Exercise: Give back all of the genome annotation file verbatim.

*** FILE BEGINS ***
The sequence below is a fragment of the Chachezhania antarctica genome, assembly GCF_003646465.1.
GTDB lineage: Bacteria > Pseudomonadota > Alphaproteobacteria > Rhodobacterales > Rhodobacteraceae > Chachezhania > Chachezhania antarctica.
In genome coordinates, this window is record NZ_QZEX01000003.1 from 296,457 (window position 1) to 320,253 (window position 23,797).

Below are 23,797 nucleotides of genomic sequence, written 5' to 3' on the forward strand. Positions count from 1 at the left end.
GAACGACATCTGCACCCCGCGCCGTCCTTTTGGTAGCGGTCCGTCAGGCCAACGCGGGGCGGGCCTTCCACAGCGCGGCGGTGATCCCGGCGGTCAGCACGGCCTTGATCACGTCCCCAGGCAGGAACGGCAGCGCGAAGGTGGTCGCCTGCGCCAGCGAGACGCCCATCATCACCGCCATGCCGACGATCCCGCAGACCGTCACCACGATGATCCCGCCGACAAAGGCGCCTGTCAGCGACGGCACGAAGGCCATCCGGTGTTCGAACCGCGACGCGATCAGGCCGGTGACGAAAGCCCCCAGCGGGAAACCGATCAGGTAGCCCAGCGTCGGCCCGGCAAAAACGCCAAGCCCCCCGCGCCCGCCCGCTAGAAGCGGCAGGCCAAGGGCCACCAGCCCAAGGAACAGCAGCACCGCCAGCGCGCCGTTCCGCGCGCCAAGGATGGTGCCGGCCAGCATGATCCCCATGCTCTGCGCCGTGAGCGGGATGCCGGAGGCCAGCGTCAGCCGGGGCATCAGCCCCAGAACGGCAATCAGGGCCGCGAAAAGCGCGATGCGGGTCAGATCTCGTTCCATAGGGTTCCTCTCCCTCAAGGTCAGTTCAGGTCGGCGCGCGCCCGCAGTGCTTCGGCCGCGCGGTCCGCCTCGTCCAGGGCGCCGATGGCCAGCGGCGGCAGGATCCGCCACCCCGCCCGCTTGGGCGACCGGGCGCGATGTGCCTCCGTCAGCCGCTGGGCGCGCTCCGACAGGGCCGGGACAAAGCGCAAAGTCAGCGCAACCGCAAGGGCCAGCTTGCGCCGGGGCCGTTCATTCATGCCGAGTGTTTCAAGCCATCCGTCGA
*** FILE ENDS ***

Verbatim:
The sequence below is a fragment of the Chachezhania antarctica genome, assembly GCF_003646465.1.
GTDB lineage: Bacteria > Pseudomonadota > Alphaproteobacteria > Rhodobacterales > Rhodobacteraceae > Chachezhania > Chachezhania antarctica.
In genome coordinates, this window is record NZ_QZEX01000003.1 from 296,457 (window position 1) to 320,253 (window position 23,797).

Below are 23,797 nucleotides of genomic sequence, written 5' to 3' on the forward strand. Positions count from 1 at the left end.
GAACGACATCTGCACCCCGCGCCGTCCTTTTGGTAGCGGTCCGTCAGGCCAACGCGGGGCGGGCCTTCCACAGCGCGGCGGTGATCCCGGCGGTCAGCACGGCCTTGATCACGTCCCCAGGCAGGAACGGCAGCGCGAAGGTGGTCGCCTGCGCCAGCGAGACGCCCATCATCACCGCCATGCCGACGATCCCGCAGACCGTCACCACGATGATCCCGCCGACAAAGGCGCCTGTCAGCGACGGCACGAAGGCCATCCGGTGTTCGAACCGCGACGCGATCAGGCCGGTGACGAAAGCCCCCAGCGGGAAACCGATCAGGTAGCCCAGCGTCGGCCCGGCAAAAACGCCAAGCCCCCCGCGCCCGCCCGCTAGAAGCGGCAGGCCAAGGGCCACCAGCCCAAGGAACAGCAGCACCGCCAGCGCGCCGTTCCGCGCGCCAAGGATGGTGCCGGCCAGCATGATCCCCATGCTCTGCGCCGTGAGCGGGATGCCGGAGGCCAGCGTCAGCCGGGGCATCAGCCCCAGAACGGCAATCAGGGCCGCGAAAAGCGCGATGCGGGTCAGATCTCGTTCCATAGGGTTCCTCTCCCTCAAGGTCAGTTCAGGTCGGCGCGCGCCCGCAGTGCTTCGGCCGCGCGGTCCGCCTCGTCCAGGGCGCCGATGGCCAGCGGCGGCAGGATCCGCCACCCCGCCCGCTTGGGCGACCGGGCGCGATGTGCCTCCGTCAGCCGCTGGGCGCGCTCCGACAGGGCCGGGACAAAGCGCAAAGTCAGCGCAACCGCAAGGGCCAGCTTGCGCCGGGGCCGTTCATTCATGCCGAGTGTTTCAAGCCATCCGTCGA